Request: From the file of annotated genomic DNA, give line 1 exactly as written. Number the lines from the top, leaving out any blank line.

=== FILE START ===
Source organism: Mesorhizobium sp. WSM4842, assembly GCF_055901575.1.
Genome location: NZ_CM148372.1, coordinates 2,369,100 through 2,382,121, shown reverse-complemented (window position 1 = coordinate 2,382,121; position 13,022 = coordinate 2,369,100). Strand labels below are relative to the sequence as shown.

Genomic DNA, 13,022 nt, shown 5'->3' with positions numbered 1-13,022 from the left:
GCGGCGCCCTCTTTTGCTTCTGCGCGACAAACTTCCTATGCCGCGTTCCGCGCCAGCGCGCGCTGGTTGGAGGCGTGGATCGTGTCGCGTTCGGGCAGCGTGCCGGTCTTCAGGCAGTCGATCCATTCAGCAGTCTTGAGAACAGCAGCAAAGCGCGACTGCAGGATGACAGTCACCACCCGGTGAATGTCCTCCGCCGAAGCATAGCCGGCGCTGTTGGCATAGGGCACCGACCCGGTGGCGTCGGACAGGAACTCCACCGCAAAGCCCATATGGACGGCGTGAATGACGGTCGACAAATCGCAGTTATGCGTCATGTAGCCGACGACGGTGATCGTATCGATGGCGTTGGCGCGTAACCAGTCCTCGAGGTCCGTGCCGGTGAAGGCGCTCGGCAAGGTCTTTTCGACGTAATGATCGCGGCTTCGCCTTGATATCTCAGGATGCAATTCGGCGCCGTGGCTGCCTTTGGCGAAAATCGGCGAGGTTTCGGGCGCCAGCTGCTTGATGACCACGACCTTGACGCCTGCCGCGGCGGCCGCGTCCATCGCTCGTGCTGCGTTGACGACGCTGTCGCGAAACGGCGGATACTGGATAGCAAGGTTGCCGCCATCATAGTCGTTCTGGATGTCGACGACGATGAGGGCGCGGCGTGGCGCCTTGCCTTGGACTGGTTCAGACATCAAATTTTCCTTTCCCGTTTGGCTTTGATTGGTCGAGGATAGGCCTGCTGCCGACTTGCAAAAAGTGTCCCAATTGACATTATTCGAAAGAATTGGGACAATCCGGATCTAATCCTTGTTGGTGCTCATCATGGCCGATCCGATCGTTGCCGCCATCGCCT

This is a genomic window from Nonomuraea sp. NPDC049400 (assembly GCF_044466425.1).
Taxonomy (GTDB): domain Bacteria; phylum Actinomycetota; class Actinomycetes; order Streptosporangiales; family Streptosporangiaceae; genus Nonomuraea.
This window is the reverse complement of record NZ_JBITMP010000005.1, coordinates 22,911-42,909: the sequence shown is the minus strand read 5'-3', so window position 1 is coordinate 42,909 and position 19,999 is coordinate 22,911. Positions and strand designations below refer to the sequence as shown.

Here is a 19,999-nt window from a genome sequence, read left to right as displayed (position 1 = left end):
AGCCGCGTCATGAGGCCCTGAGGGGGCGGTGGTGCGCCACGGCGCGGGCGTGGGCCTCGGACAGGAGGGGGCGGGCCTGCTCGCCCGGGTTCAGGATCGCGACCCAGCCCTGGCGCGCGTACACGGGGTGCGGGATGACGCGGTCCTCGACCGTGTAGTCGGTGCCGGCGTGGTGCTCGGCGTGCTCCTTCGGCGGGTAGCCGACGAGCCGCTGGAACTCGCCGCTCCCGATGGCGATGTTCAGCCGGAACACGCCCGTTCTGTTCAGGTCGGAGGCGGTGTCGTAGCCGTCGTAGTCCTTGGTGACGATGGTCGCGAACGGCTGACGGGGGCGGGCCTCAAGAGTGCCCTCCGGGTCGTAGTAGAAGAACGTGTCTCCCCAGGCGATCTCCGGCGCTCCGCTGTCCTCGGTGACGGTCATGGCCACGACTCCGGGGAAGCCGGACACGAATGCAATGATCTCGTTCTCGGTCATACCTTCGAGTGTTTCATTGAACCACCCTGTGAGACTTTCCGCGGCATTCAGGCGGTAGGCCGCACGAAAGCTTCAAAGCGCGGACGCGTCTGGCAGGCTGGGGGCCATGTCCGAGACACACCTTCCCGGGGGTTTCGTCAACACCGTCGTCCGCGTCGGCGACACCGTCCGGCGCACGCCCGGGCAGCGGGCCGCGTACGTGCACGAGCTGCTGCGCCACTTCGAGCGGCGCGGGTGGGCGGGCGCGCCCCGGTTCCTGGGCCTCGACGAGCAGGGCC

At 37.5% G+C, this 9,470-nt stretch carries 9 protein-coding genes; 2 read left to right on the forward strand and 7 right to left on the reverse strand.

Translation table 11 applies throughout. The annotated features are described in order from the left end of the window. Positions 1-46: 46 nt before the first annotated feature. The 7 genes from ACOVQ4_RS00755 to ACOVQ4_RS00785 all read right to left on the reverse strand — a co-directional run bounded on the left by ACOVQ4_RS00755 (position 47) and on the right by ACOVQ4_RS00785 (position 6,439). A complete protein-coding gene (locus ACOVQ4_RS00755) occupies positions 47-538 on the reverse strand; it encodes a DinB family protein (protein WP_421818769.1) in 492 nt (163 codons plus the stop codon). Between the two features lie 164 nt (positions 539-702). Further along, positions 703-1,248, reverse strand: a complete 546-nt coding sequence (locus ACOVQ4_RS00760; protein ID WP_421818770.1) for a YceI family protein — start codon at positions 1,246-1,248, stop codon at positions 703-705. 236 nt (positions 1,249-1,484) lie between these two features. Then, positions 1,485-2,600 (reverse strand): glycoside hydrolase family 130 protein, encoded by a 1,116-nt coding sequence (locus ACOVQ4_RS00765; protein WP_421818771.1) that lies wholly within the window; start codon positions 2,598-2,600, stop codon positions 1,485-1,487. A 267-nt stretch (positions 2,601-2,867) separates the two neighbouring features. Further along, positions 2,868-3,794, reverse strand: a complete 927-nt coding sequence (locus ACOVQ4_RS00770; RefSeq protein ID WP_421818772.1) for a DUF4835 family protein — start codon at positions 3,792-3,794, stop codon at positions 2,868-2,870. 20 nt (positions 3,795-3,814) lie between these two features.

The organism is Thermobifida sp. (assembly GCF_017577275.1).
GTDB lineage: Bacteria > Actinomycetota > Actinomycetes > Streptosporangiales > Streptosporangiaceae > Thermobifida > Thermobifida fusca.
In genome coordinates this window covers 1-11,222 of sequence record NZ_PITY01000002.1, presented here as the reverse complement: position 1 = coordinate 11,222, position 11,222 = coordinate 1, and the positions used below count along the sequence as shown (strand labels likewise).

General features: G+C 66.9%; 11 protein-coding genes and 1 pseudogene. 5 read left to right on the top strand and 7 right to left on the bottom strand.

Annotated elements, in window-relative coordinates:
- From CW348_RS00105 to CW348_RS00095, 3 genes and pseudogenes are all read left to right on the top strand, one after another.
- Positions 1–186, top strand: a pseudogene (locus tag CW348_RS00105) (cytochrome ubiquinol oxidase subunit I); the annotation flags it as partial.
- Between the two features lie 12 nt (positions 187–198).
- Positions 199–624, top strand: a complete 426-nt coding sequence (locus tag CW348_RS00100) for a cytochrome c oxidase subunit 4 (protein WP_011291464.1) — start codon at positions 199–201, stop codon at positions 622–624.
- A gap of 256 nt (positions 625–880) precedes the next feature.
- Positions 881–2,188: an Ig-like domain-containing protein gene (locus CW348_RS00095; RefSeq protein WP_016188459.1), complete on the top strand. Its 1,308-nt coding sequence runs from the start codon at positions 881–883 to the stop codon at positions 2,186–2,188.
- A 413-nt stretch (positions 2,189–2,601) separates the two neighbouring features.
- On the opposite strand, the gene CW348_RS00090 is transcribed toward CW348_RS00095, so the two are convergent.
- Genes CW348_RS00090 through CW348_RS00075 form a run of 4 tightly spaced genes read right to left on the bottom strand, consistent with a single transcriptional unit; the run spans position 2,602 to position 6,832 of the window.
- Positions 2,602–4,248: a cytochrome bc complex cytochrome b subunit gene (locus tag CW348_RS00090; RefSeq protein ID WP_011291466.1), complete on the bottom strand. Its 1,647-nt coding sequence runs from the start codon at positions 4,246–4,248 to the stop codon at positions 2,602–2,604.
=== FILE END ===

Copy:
Source organism: Mesorhizobium sp. WSM4842, assembly GCF_055901575.1.